This is how Canada told people not to drink alcohol during prohibition
Prohibition in Canada was a lot like your bedtime curfew as a kid: a contentious topic, enforced by authority, and not that effective when it came down to it.
The Liberal-backed movement began around 1870, when it became clear that simply encouraging Canadians to drink less alcohol wasn't going to work.
That's when political officials and key religious figures banded together to form the ever-so-catchy Dominion Alliance for the Total Suppression of the Liquor Traffic (yes, really).
Canadians became subject to more political oversight, with provinces closing bars and banning the sale of liquor.
By the 1920s, prohibition in Canada was well underway in many provinces, resulting in some posters that seem truly outrageous to the modern-day viewer.
The posters were designed to encourage Canadians to forgo alcohol in favour of healthier alternatives (like, say, water).
Did they work?
Not really, according to Adam Coombs, a PhD student at the University of British Columbia that has written extensively on the subject of prohibition in Canada.
"Prohibition in most of these places... it's kind of a joke," Coombs told Freshdaily. "It's not very good at doing the day-to-day of preventing people from drinking alcohol."
It may have been illegal to purchase alcohol, but Canadians could still get their hands on liquor through underground means — or even a prescription from a doctor.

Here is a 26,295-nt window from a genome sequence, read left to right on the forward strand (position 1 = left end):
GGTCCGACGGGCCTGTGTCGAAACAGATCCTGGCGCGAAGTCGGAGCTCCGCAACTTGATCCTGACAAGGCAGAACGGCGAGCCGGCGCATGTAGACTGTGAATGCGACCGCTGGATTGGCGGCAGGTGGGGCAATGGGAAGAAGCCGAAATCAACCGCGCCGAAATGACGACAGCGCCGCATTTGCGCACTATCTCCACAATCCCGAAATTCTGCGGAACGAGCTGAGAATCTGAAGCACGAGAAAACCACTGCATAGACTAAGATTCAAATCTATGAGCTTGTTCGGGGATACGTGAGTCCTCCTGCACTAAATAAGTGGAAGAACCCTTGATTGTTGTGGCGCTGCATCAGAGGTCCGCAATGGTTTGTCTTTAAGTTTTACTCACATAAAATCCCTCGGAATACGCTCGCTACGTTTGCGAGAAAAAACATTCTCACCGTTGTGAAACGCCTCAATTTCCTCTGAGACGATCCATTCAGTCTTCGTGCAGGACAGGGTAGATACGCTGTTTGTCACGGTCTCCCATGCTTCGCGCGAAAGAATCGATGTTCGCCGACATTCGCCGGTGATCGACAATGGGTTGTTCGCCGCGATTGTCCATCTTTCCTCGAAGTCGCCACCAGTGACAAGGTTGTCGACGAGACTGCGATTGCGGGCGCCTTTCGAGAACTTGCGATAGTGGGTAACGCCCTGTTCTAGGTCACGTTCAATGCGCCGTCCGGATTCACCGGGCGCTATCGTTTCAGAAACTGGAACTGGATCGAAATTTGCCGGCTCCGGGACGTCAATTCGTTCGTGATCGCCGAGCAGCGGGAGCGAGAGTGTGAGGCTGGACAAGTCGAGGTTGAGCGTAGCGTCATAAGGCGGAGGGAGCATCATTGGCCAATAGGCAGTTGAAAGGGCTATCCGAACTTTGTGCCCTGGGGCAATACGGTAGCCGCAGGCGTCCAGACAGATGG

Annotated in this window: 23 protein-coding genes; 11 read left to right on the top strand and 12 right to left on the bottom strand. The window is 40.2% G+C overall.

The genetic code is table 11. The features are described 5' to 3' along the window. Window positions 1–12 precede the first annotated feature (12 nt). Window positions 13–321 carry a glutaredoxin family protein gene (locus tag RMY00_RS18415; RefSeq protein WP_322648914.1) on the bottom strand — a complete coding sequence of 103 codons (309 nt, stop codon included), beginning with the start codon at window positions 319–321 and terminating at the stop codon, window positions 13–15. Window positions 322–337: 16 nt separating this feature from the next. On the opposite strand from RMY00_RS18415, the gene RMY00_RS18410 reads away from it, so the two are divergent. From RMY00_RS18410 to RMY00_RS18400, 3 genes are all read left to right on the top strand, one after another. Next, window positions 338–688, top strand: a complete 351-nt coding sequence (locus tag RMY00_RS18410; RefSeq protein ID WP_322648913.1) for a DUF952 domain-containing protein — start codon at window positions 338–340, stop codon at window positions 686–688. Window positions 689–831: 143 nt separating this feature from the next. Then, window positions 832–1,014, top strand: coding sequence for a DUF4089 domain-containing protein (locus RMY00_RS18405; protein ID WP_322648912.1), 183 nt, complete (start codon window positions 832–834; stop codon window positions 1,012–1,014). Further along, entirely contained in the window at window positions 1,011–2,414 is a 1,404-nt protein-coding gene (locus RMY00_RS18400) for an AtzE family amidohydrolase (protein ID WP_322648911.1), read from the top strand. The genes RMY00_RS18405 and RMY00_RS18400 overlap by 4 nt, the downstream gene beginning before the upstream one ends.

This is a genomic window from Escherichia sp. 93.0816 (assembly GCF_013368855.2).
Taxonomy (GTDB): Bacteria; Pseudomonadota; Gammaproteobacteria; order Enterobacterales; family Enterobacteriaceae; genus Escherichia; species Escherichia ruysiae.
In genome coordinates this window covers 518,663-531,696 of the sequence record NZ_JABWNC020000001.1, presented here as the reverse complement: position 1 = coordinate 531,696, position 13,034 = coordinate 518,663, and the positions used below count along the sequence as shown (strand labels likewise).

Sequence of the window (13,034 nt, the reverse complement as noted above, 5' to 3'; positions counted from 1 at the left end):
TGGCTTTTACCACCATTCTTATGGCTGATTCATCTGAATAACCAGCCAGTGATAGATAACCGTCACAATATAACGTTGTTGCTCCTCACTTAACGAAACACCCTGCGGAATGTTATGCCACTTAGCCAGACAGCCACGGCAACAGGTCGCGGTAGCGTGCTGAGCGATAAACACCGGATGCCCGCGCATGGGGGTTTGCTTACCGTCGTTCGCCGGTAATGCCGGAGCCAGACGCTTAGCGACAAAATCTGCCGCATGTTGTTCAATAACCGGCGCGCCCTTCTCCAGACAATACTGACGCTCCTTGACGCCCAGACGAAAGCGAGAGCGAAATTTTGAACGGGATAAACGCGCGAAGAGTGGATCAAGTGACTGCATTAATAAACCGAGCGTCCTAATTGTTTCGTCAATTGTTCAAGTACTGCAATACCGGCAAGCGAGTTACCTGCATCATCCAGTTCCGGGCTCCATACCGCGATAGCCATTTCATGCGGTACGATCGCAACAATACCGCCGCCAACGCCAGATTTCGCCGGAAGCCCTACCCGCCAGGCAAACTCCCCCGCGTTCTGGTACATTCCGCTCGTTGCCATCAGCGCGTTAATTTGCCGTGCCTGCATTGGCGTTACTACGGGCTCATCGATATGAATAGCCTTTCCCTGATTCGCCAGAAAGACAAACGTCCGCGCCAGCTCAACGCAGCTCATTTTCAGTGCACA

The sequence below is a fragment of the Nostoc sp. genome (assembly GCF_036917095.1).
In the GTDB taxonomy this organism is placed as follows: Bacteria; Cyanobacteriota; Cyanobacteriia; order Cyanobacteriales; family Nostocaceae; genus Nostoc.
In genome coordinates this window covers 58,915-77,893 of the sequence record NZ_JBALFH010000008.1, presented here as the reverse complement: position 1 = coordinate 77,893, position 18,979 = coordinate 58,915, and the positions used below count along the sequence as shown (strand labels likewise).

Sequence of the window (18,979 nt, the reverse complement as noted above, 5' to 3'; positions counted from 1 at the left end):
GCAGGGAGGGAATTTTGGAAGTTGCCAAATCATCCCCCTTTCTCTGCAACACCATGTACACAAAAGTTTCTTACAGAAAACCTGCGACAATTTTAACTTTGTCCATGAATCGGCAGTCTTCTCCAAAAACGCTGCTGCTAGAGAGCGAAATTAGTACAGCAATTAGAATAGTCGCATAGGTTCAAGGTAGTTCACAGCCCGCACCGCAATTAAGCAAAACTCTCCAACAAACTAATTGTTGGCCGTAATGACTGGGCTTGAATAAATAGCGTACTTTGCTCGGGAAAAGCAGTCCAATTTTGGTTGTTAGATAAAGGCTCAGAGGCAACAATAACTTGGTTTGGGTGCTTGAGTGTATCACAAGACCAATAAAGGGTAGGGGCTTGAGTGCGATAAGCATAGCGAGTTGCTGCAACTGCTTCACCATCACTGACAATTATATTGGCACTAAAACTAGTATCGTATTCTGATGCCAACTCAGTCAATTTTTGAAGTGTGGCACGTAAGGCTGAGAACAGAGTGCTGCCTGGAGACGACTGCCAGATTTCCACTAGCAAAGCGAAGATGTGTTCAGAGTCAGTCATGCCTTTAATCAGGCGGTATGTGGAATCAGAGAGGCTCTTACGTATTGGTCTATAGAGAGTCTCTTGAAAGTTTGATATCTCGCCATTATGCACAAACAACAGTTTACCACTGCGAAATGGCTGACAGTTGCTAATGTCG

Coombs noted that doctors in Canada were authorized to prescribe patients up to one litre of hard alcohol each week for stress, nerves, exhaustion or even digestive trouble.
"Pretty much, you could find a doctor that would write you a prescription for whatever," he said.
Posters condemning alcohol were distributed across Canada, although these particular ones come from Ontario — the real heart of the movement.
"Ontario was really the hotbed of prohibition," Coombs said. "Rural, southern Ontario particularly, and Toronto."
He added that most Canadian prohibition posters weren't unique to Canada, however; a prominent American organization called the Woman's Christian Temperance Union circulated posters in multiple countries, for example.
"Groups were happy to have their material copied," he said. "You'll see a lot of times Canadian groups would copy material from the States and Britain."
Coombs couldn't find any evidence that these particular posters were copied, but he added that he "wouldn't be surprised" if they originated elsewhere.
Prohibition posters of the 1920s primarily relied on raising concerns about child welfare and lauding the scientific health benefits of water or milk over alcohol.
The posters also carried on the militarized language of the prohibition posters during World War I.
"They use the language of sacrifice for the nation," Coombs explained. "You know, the soldiers are sacrificing so much — how hard is it for you to give up your beer or whisky?"
And while the 1920s posters might seem shocking, Coombs says that they're actually "tame" compared to some of the ideas circulated by evangelical preachers circa 1880 (think: weeping tears of blood).
"They represent the mainstream, palatable version," Coombs explained. "There's a lot more extreme stuff."
Of course, there are things in modern-day society that may seem strange to future generations. Tanning beds, for example. Or plastic straws. Or denim knee-high boots.
And prohibition is no different.
"Prohibition was central to political activity in the late 1800s," Coombs said. "Now we sort of think of them as political whackos, but this was a really centralized movement."
Case in point: that group with the crazy long name? At one point in the 1890s, it was the third-largest political organization after the Conservatives and Liberals.
"This was not a weird fringe cause," Coombs said. "This was a mainstream thing that people supported."
The Canadian prohibition posters might not be so wild, after all.
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